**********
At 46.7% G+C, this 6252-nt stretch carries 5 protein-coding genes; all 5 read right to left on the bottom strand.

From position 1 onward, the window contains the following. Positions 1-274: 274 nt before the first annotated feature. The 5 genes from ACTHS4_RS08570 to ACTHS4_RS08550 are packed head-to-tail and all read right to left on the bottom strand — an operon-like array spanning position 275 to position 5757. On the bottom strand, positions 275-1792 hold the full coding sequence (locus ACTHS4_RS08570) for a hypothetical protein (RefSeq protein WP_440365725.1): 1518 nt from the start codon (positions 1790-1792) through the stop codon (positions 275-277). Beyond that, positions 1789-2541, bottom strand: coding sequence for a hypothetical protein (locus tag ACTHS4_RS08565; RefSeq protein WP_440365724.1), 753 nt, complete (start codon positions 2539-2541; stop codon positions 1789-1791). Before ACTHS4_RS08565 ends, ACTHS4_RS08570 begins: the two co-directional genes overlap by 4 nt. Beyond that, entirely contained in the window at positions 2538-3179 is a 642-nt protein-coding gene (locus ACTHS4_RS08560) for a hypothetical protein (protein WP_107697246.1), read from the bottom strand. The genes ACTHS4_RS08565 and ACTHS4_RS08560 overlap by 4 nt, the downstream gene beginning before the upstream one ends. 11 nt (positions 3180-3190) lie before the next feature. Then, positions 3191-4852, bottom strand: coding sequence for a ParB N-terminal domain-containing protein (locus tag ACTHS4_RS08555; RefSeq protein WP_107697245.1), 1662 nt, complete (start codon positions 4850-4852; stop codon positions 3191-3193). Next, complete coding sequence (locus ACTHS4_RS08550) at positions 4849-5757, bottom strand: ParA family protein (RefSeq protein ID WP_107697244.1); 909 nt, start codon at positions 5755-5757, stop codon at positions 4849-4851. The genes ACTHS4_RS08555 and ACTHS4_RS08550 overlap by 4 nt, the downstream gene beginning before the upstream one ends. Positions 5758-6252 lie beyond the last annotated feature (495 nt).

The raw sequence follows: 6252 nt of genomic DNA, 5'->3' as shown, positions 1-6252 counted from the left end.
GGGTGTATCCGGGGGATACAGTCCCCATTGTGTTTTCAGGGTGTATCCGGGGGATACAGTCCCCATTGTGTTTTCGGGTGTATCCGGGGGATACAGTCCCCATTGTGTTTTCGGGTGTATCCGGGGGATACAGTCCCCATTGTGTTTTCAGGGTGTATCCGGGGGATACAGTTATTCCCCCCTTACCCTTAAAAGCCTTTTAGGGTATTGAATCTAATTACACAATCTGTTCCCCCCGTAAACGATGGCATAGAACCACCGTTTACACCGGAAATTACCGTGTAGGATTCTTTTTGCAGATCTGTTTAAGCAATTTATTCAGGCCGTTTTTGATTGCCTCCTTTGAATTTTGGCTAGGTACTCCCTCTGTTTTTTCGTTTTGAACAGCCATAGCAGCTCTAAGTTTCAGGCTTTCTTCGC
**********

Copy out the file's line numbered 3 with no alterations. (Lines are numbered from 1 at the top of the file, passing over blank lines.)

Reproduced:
The raw sequence follows: 6252 nt of genomic DNA, 5'->3' as shown, positions 1-6252 counted from the left end.